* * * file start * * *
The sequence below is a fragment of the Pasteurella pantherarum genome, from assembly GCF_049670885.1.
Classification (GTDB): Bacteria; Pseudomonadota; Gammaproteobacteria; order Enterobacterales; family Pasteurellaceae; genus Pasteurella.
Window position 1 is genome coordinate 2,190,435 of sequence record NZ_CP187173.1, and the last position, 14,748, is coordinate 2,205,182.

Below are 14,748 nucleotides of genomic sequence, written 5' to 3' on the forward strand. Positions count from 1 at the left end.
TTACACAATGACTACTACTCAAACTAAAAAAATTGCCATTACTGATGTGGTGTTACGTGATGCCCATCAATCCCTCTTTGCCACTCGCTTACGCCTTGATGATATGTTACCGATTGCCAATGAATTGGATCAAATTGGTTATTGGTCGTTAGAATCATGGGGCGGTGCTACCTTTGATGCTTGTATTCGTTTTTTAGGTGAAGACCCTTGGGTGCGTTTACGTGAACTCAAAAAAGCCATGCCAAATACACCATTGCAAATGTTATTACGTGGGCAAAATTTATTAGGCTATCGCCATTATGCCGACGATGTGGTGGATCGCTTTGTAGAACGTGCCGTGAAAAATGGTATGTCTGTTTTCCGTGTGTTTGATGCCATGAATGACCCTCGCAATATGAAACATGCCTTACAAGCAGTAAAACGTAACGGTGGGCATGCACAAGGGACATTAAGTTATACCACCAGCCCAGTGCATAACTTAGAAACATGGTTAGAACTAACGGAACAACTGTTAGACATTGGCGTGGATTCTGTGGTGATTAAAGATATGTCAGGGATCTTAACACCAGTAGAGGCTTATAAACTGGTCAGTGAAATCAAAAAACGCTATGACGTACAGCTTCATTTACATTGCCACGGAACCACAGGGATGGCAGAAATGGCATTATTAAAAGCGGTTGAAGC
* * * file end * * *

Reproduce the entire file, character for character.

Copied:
The sequence below is a fragment of the Pasteurella pantherarum genome, from assembly GCF_049670885.1.
Classification (GTDB): Bacteria; Pseudomonadota; Gammaproteobacteria; order Enterobacterales; family Pasteurellaceae; genus Pasteurella.
Window position 1 is genome coordinate 2,190,435 of sequence record NZ_CP187173.1, and the last position, 14,748, is coordinate 2,205,182.

Below are 14,748 nucleotides of genomic sequence, written 5' to 3' on the forward strand. Positions count from 1 at the left end.
TTACACAATGACTACTACTCAAACTAAAAAAATTGCCATTACTGATGTGGTGTTACGTGATGCCCATCAATCCCTCTTTGCCACTCGCTTACGCCTTGATGATATGTTACCGATTGCCAATGAATTGGATCAAATTGGTTATTGGTCGTTAGAATCATGGGGCGGTGCTACCTTTGATGCTTGTATTCGTTTTTTAGGTGAAGACCCTTGGGTGCGTTTACGTGAACTCAAAAAAGCCATGCCAAATACACCATTGCAAATGTTATTACGTGGGCAAAATTTATTAGGCTATCGCCATTATGCCGACGATGTGGTGGATCGCTTTGTAGAACGTGCCGTGAAAAATGGTATGTCTGTTTTCCGTGTGTTTGATGCCATGAATGACCCTCGCAATATGAAACATGCCTTACAAGCAGTAAAACGTAACGGTGGGCATGCACAAGGGACATTAAGTTATACCACCAGCCCAGTGCATAACTTAGAAACATGGTTAGAACTAACGGAACAACTGTTAGACATTGGCGTGGATTCTGTGGTGATTAAAGATATGTCAGGGATCTTAACACCAGTAGAGGCTTATAAACTGGTCAGTGAAATCAAAAAACGCTATGACGTACAGCTTCATTTACATTGCCACGGAACCACAGGGATGGCAGAAATGGCATTATTAAAAGCGGTTGAAGC